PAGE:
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About the study
To collect as many references to the Cruttenden name, and its derivatives, as possible from the major resources available.
With the information gathered to link the individual to their own family.
The Cruttenden name has a number of recognised variants: Crittenden, Critenden, Crittendon, Critendon, Crittenton and Crettenden.
There are also a number of variants in resources that are no doubt simple mis-spellings or poor handwriting.
'A Dictionary of British Surnames' by Reany, Routeledge, Keegan, Paul, 1958. has this to say about the Cruttenden name:
Cruttenden - William Crotynden 1451 PAT (K) A Kent and Sussex name from a lost place Cruttenden in Headcorn (Kent). Pat Calender of Patent Rolls (in progress).
English Placename Society Vol 25 - English Placename Elements has this to say about the derivation of place name endings:
denn - woodland pasture, Old English, Kent dialect.
Thus originally there might have been a fellow by the name of 'Crutte' who kept his pigs in a clearing in the wood (den). Later when surnames were developing a resident from nearby this woodland pasture who went to live elsewhere may have been known as 'Cruttenden'.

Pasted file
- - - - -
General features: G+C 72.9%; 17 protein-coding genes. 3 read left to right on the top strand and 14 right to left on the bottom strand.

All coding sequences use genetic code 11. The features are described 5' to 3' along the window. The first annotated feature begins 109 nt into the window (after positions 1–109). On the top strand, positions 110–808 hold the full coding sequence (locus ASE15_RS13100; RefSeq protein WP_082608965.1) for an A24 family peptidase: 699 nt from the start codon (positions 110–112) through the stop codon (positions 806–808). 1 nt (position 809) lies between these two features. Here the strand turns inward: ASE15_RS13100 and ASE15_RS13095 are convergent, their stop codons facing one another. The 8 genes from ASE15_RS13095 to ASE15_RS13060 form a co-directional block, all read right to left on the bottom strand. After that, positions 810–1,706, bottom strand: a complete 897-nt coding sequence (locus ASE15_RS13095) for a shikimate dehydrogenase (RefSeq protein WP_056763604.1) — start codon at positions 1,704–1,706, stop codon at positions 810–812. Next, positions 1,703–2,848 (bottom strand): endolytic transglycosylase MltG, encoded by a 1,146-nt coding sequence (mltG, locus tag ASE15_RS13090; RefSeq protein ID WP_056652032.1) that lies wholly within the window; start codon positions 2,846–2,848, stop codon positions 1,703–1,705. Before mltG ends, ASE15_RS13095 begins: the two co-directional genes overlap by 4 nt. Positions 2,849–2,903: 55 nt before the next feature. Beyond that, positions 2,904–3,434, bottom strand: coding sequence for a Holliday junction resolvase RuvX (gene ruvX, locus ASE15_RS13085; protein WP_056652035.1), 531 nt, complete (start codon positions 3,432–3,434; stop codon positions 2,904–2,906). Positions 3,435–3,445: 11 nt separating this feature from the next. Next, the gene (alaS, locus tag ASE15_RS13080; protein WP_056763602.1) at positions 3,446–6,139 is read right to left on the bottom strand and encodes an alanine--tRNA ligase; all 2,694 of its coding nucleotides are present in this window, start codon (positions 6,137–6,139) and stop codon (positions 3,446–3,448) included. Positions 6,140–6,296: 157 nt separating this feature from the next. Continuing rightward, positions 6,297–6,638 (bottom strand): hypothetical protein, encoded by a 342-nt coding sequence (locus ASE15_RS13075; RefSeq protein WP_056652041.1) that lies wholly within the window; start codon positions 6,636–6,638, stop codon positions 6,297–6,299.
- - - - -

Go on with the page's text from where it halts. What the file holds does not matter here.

There is another theory that the original place name was derived from a cross in a valley. Local Old English crucdenu 'Valley with a cross' Kent 15th cent.
I am not convinced that the Cruttenden name is in any way connected with the Druids. In pre-Christian Celtic society they formed an intellectual class. The earliest Classical references to Druids date to the 2nd century B.C.
From the late 15th century there is no doubt that the origin of the Cruttenden name is firmly based in the south-east of England around the borders of Kent and Sussex. That is in one of the first areas of the British Isles to be colonised by the Anglo-Saxons from the 4th century AD onwards. Previous to this there had been over 400 years of Roman rule.
Another theory of origin concerns the clan system in Scotland. As there is no evidence of the use of the Cruttenden surname in Scotland before the arrival of Cruttendens from Kent/Sussex in the mid 19th century this theory must also be discounted.